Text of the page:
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Weathering against the storm in Laikipia

Laikipia Governor Ndiritu Muriithi outside the Court of Appeal following the dismissal of the petition that challenged his election, July 31, 2018. /CAROLE MAINA
Laikipia Governor Ndiritu Muriithi outside the Court of Appeal following the dismissal of the petition that challenged his election, July 31, 2018. /CAROLE MAINA

Laikipia Governor Ndiritu Muriithi on Friday won for the third time when he survived a protracted election petition at the Supreme Court.

The apex court upheld his win and rejected his rival’s appeal.

Supreme Court judges, in a ruling read by Smokin Wanjala, said the appeal simply rehashed the case voter Sammy Waity, the petitioner, lost at the Court of Appeal, so there was no reason to rule in his favour.

“On this basis and that of the principles we have set out. It goes without saying that both the High Court and the Court of Appeal were correct in declining to hear the issue of nomination,” he said.

Muriithi weathered political supremacy battles to clinch Laikipia governor seat as an independent candidate in the August 8 General Election.

Muriithi, former President Mwai Kibaki’s nephew, and Mohammed Kuti (Isiolo) are Kenya’s only governors who survived dominance of NASA and Jubilee political outfits and the power of incumbency in their regions to become county bosses.

He is the son of the former President Kibaki’s elder brother, the late Phillip Muriithi Kibaki.

The former governor, Joshua Irungu, however petitioned against his win. But political turbulence facing the former Industrialisation assistant minister did not start with the court battles that ended up at the Supreme Court.

Muriithi beat

Irungu by 1,876 votes. The then Devolution CS Mwangi Kiunjuri had openly backed Irungu, after he was urged by President Uhuru Kenyatta to quit the race and be part of his government.

During the Jubilee party nominations, he contested Irungu as the winner and the party leadership ruled in his favour. However, Irungu moved to the Political Parties Disputes Tribunal, which handed him back the ticket.

Muriithi and his running mate John Mwaniki opted to run as independent candidates. Irungu reported Muriithi to the IEBC Code of Conduct Enforcement Committee, accusing him of using President Kenyatta and Deputy President William Ruto’s photos on his campaign materials.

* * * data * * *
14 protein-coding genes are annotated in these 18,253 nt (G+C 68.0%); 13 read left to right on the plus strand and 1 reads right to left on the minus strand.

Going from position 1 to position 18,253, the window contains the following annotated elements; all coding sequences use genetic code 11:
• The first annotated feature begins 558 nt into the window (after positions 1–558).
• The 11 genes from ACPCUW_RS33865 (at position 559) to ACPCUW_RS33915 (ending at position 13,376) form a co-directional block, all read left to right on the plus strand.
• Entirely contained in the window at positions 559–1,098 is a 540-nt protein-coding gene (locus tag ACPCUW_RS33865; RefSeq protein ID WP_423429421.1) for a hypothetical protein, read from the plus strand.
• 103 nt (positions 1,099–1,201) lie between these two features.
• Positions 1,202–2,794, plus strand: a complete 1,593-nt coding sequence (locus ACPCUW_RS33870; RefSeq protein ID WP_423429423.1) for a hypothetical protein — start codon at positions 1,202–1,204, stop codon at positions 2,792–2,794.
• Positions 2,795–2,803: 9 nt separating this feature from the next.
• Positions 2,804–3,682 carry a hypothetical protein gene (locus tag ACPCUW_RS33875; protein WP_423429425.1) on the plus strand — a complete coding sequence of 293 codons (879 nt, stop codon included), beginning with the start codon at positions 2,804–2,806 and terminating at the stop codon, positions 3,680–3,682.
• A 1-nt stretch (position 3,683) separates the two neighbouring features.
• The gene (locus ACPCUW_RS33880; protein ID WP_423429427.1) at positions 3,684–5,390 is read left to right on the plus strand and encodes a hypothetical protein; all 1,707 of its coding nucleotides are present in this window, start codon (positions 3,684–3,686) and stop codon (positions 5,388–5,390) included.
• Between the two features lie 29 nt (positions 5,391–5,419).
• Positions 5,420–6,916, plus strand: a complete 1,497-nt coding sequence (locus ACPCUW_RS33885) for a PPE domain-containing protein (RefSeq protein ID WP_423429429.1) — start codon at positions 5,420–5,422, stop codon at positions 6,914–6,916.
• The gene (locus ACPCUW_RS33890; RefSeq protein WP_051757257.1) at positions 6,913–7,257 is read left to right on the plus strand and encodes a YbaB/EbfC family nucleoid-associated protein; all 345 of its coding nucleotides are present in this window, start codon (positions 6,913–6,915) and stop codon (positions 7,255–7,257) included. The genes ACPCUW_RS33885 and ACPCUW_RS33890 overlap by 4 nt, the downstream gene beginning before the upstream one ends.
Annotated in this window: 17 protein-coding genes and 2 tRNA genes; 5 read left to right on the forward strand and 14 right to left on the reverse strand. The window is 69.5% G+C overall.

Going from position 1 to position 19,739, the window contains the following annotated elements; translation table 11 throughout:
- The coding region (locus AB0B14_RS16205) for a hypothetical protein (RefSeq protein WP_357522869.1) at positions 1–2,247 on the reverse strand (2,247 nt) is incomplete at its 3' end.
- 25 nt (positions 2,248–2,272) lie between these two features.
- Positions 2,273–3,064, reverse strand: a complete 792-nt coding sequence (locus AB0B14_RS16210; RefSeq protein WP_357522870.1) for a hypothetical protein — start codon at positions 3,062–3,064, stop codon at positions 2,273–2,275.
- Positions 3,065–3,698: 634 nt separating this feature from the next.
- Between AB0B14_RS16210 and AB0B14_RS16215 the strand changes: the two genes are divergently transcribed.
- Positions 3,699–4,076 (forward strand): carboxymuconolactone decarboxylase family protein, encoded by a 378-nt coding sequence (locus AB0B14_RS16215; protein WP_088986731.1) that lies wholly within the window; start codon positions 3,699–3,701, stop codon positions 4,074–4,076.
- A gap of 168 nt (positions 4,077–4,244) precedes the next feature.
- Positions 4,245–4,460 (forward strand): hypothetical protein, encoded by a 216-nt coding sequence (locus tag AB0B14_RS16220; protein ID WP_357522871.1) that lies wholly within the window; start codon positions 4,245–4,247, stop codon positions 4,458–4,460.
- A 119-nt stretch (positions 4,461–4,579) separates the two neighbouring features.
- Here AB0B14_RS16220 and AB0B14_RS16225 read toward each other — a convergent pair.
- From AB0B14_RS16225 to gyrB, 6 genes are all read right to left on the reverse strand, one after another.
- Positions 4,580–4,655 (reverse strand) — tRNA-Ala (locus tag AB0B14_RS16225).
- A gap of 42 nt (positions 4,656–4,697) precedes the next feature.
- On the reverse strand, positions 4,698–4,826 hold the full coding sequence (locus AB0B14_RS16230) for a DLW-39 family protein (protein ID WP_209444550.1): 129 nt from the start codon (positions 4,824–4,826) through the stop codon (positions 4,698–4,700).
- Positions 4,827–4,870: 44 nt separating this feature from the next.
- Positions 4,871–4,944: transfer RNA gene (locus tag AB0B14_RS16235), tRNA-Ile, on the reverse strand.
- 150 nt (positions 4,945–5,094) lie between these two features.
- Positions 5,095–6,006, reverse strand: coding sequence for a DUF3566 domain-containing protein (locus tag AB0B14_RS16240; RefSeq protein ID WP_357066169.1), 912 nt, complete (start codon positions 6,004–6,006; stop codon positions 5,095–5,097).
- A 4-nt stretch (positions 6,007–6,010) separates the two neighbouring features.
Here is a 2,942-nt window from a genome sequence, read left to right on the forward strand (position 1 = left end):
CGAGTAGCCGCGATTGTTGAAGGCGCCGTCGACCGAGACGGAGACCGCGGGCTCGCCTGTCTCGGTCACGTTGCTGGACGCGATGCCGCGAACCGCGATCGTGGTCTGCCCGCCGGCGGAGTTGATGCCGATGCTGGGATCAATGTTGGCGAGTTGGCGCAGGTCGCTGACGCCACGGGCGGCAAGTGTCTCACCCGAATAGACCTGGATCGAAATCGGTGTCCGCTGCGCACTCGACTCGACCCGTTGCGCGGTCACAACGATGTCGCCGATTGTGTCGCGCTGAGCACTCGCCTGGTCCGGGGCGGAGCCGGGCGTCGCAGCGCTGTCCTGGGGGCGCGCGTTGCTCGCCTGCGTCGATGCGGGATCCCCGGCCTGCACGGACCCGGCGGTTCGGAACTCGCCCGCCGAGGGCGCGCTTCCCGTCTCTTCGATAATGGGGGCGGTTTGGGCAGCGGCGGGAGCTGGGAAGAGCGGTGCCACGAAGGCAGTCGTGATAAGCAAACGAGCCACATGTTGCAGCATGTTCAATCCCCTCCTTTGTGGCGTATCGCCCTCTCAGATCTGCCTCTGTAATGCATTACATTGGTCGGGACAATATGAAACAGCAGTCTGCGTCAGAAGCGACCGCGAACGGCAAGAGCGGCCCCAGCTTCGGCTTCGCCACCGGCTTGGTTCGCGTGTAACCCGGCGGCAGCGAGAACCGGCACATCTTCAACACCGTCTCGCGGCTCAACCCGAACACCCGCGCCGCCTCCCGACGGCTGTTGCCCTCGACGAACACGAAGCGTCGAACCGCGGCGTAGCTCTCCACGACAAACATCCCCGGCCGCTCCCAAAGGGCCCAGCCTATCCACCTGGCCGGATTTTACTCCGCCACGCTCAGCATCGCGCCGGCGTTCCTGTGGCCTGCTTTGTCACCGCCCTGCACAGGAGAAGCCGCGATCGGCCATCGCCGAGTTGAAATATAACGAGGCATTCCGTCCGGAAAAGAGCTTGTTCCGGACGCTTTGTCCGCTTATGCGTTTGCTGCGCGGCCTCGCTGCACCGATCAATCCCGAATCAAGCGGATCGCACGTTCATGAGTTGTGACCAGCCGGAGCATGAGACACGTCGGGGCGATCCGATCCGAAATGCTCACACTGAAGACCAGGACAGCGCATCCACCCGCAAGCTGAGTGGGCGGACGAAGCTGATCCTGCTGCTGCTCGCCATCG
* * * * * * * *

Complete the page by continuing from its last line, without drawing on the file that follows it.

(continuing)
The committee fined Muriithi Sh500,000

and ordered him to remove all his campaign materials containing the images. The duo opened a mobile money transfer service account where their s upporters raised the fine.

After assuming power, Waity from Nanyuki had moved to the High Court, challenging his victory.

Dismissing the petition, High Court judge Mary Kasango said at the time that most of the petitioner’s allegations could not be proven.

“In the final analysis, I find that the election complied with the law and the provisions of the Constitution,” Kasango said.

Waity then moved to the country’s second highest court – Court of Appeal – which also endorsed Muriithi’s victory.

Judges Asike Makhandia, Fatuma Sichale and Sankale ole Kantai dismissed claims Muriithi should not have been cleared to contest, having moved from the Jubilee Party to independent days to the election.

The judges argued Waity should have pursued the issue of nominations using dispute resolution mechanisms – through either an appeal or a judicial review application at the High Court.

Muriithi’s supporters have often questioned on the political forces that have been engineering Waity to continuously pursue the petition to the topmost court.

“It would be fair if the petition was being catapulted from one court to the other by a candidate who lost in the election contest. But this petitioner who happens to be a resident seems to be propelled by a very powerful force in the political arena,” one of Muriithi’s confidants told Siasa.

While serving as Industrialisation assistant minister and contesting for Laikipia’s governor seat, Muriithi defied TNA party which was then spearheaded by Uhuru Kenyatta and William Ruto.

He opted to contest via the then Musalia Mudavadi-led UDF party against Irungu’s TNA and Mwangi Kiunjuri’s GNU but was trounced.

Being among the founder members of UDF, Muriithi then urged the residents to vote independently and “cease being driven by political parties’ wave”.

Again in 2016, Muriithi , one of the founder members of PNU, was among leaders who trashed plans to merge it with Jubilee, warning that the move would result to voter apathy to the disadvantage of Uhuru.

“In the current scheme of things and with change of circumstances, you need stiff competition at county levels to trigger high voter turn-out. The last thing one should think of is to kill parties much less those in Jubilee strong-holds,” he said.